The show of unity at the Olympics sparked a backlash among South Korean conservatives, who clashed with riot police and burned North Korean flags. But sports diplomacy paid real dividends, prompting a series of meetings between North and South that led to a historic summit on April 27, where Kim became the first North Korean leader to step across the border line and visit the South. The two delegations mixed easily, clinking porcelain cups of soju, the Korean spirit.
The Panmunjom Declaration that emerged from the meeting sought a formal end to the Korean War and the "complete denuclearization" of the peninsula. The two leaders were photographed chatting together on a blue footbridge in the DMZ, with neither minders nor microphones within earshot. There, Kim reportedly told Moon, "If we engage with the Americans more frequently and build trust with them, why should we have nuclear weapons and suffer from it?"
Asked whether he would truly engage in denuclearization talks, Kim put his integrity on the line, saying, "Do you think I am the kind of person [to break my word]?" According to the defector Ri, "For Kim to invoke his honor means he must have been sincere."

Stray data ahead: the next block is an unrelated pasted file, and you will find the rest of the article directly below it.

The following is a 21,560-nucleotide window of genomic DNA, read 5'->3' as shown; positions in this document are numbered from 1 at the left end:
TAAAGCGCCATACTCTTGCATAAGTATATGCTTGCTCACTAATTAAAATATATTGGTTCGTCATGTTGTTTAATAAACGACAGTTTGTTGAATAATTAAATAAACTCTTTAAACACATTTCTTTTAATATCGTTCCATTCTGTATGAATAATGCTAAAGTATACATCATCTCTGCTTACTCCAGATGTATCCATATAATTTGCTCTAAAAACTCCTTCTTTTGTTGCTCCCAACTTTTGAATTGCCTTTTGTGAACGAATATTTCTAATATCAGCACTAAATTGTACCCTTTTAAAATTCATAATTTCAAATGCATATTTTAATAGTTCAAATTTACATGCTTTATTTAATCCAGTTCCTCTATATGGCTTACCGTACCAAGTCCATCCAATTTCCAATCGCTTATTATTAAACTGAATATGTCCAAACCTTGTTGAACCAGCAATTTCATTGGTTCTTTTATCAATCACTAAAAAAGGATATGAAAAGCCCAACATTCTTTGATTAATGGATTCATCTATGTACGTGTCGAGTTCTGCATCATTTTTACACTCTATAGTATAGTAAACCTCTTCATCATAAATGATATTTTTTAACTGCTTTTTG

Moon's next task was persuading the U.S. to play along. He had already begun the process of getting into Trump's good graces in November 2017, when the new President addressed the South Korean parliament. There, Trump was introduced as "leader of the world." Moon hailed him as "already making America great again" and vaunted his skill as a dealmaker. Later he would say Trump deserved the Nobel Peace Prize.
In appealing to Trump's ego, Moon was perhaps following the playbook of Japan's hawkish Prime Minister Shinzo Abe, who wooed the former reality-TV star over rounds of golf. But the South Korean leader's associates say his diplomatic style is heartfelt. "Real diplomacy comes from authenticity," Moon Chung-in says. "President Moon never tells jokes, doesn't play golf, but he's very warm and sincere, and conveys his intentions as they are."
Moon helped broker talks during the George W. Bush Administration, when hundreds of millions of dollars was funneled from the South to the North under the so-called Sunshine Policy, driving a wedge between Seoul and Washington. This time Moon sought to do things differently. He insisted that rapprochement happen within the orbit of the U.S.–South Korea alliance and that no money change hands. "I wouldn't say we were naive before," says an official who worked both in Roh's and Moon's administrations and requested anonymity to speak about confidential deliberations. "But we have learned lessons."